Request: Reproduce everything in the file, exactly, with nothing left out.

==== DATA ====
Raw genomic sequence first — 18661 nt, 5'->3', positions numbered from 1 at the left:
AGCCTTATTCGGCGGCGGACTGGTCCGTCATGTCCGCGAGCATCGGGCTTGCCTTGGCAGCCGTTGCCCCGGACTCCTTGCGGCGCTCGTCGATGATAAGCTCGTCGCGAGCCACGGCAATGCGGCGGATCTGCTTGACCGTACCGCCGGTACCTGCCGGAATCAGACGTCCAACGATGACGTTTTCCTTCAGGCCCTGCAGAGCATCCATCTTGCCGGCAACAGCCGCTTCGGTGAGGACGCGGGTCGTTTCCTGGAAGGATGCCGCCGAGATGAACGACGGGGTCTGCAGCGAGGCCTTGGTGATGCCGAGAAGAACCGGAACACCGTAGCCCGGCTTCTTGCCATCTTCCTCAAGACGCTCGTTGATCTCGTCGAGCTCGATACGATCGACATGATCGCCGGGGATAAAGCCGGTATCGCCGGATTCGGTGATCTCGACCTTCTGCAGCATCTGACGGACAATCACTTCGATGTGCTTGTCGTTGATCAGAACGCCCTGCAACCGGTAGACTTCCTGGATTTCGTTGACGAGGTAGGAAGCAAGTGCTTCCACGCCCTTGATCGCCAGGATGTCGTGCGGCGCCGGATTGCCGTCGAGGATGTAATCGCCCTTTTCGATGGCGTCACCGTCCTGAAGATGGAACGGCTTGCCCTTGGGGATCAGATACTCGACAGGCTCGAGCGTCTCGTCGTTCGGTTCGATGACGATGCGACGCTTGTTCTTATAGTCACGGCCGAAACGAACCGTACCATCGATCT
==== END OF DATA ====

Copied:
Raw genomic sequence first — 18661 nt, 5'->3', positions numbered from 1 at the left:
AGCCTTATTCGGCGGCGGACTGGTCCGTCATGTCCGCGAGCATCGGGCTTGCCTTGGCAGCCGTTGCCCCGGACTCCTTGCGGCGCTCGTCGATGATAAGCTCGTCGCGAGCCACGGCAATGCGGCGGATCTGCTTGACCGTACCGCCGGTACCTGCCGGAATCAGACGTCCAACGATGACGTTTTCCTTCAGGCCCTGCAGAGCATCCATCTTGCCGGCAACAGCCGCTTCGGTGAGGACGCGGGTCGTTTCCTGGAAGGATGCCGCCGAGATGAACGACGGGGTCTGCAGCGAGGCCTTGGTGATGCCGAGAAGAACCGGAACACCGTAGCCCGGCTTCTTGCCATCTTCCTCAAGACGCTCGTTGATCTCGTCGAGCTCGATACGATCGACATGATCGCCGGGGATAAAGCCGGTATCGCCGGATTCGGTGATCTCGACCTTCTGCAGCATCTGACGGACAATCACTTCGATGTGCTTGTCGTTGATCAGAACGCCCTGCAACCGGTAGACTTCCTGGATTTCGTTGACGAGGTAGGAAGCAAGTGCTTCCACGCCCTTGATCGCCAGGATGTCGTGCGGCGCCGGATTGCCGTCGAGGATGTAATCGCCCTTTTCGATGGCGTCACCGTCCTGAAGATGGAACGGCTTGCCCTTGGGGATCAGATACTCGACAGGCTCGAGCGTCTCGTCGTTCGGTTCGATGACGATGCGACGCTTGTTCTTATAGTCACGGCCGAAACGAACCGTACCATCGATCT